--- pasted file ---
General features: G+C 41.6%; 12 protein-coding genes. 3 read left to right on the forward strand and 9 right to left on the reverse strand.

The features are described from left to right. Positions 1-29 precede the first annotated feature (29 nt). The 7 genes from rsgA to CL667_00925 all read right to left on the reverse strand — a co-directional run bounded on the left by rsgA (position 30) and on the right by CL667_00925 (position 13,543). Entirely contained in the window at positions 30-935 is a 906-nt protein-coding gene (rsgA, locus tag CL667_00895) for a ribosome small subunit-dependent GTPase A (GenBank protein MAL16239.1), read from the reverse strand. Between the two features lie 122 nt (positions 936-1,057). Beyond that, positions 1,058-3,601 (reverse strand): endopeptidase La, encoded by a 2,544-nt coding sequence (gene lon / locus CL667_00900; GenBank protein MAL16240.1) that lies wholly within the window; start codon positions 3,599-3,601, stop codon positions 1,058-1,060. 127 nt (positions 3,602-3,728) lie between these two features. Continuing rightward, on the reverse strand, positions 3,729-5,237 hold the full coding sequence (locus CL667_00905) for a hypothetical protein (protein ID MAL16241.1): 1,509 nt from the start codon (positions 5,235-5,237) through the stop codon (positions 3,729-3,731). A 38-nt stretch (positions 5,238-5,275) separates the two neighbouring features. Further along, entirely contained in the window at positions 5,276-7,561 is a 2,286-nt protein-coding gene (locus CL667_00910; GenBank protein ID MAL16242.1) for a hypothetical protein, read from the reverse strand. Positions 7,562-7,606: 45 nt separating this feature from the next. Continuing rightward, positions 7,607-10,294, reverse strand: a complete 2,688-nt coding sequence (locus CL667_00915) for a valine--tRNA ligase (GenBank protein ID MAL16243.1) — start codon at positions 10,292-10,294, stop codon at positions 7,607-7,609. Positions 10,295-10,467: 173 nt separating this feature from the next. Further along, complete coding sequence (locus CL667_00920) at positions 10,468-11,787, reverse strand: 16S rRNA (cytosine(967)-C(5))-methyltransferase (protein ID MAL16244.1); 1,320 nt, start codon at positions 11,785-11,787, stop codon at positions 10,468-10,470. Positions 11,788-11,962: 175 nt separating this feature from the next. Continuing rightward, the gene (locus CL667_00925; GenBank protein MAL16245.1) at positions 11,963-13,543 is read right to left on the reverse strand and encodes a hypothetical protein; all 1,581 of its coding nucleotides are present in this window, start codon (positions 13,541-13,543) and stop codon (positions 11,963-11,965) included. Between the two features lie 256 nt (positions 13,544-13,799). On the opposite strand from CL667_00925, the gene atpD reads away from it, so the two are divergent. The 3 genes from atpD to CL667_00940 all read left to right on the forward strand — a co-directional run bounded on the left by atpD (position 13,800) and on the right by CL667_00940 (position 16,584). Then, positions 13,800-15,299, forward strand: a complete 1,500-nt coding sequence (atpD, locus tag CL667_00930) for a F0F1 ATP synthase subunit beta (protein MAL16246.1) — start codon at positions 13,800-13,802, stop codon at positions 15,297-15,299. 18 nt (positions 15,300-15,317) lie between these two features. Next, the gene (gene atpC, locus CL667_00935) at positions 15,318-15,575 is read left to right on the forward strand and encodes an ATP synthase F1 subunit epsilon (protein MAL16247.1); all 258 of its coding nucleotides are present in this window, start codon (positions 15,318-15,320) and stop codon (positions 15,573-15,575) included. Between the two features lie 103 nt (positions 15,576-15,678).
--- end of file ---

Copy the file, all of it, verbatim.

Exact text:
General features: G+C 41.6%; 12 protein-coding genes. 3 read left to right on the forward strand and 9 right to left on the reverse strand.

The features are described from left to right. Positions 1-29 precede the first annotated feature (29 nt). The 7 genes from rsgA to CL667_00925 all read right to left on the reverse strand — a co-directional run bounded on the left by rsgA (position 30) and on the right by CL667_00925 (position 13,543). Entirely contained in the window at positions 30-935 is a 906-nt protein-coding gene (rsgA, locus tag CL667_00895) for a ribosome small subunit-dependent GTPase A (GenBank protein MAL16239.1), read from the reverse strand. Between the two features lie 122 nt (positions 936-1,057). Beyond that, positions 1,058-3,601 (reverse strand): endopeptidase La, encoded by a 2,544-nt coding sequence (gene lon / locus CL667_00900; GenBank protein MAL16240.1) that lies wholly within the window; start codon positions 3,599-3,601, stop codon positions 1,058-1,060. 127 nt (positions 3,602-3,728) lie between these two features. Continuing rightward, on the reverse strand, positions 3,729-5,237 hold the full coding sequence (locus CL667_00905) for a hypothetical protein (protein ID MAL16241.1): 1,509 nt from the start codon (positions 5,235-5,237) through the stop codon (positions 3,729-3,731). A 38-nt stretch (positions 5,238-5,275) separates the two neighbouring features. Further along, entirely contained in the window at positions 5,276-7,561 is a 2,286-nt protein-coding gene (locus CL667_00910; GenBank protein ID MAL16242.1) for a hypothetical protein, read from the reverse strand. Positions 7,562-7,606: 45 nt separating this feature from the next. Continuing rightward, positions 7,607-10,294, reverse strand: a complete 2,688-nt coding sequence (locus CL667_00915) for a valine--tRNA ligase (GenBank protein ID MAL16243.1) — start codon at positions 10,292-10,294, stop codon at positions 7,607-7,609. Positions 10,295-10,467: 173 nt separating this feature from the next. Further along, complete coding sequence (locus CL667_00920) at positions 10,468-11,787, reverse strand: 16S rRNA (cytosine(967)-C(5))-methyltransferase (protein ID MAL16244.1); 1,320 nt, start codon at positions 11,785-11,787, stop codon at positions 10,468-10,470. Positions 11,788-11,962: 175 nt separating this feature from the next. Continuing rightward, the gene (locus CL667_00925; GenBank protein MAL16245.1) at positions 11,963-13,543 is read right to left on the reverse strand and encodes a hypothetical protein; all 1,581 of its coding nucleotides are present in this window, start codon (positions 13,541-13,543) and stop codon (positions 11,963-11,965) included. Between the two features lie 256 nt (positions 13,544-13,799). On the opposite strand from CL667_00925, the gene atpD reads away from it, so the two are divergent. The 3 genes from atpD to CL667_00940 all read left to right on the forward strand — a co-directional run bounded on the left by atpD (position 13,800) and on the right by CL667_00940 (position 16,584). Then, positions 13,800-15,299, forward strand: a complete 1,500-nt coding sequence (atpD, locus tag CL667_00930) for a F0F1 ATP synthase subunit beta (protein MAL16246.1) — start codon at positions 13,800-13,802, stop codon at positions 15,297-15,299. 18 nt (positions 15,300-15,317) lie between these two features. Next, the gene (gene atpC, locus CL667_00935) at positions 15,318-15,575 is read left to right on the forward strand and encodes an ATP synthase F1 subunit epsilon (protein MAL16247.1); all 258 of its coding nucleotides are present in this window, start codon (positions 15,318-15,320) and stop codon (positions 15,573-15,575) included. Between the two features lie 103 nt (positions 15,576-15,678).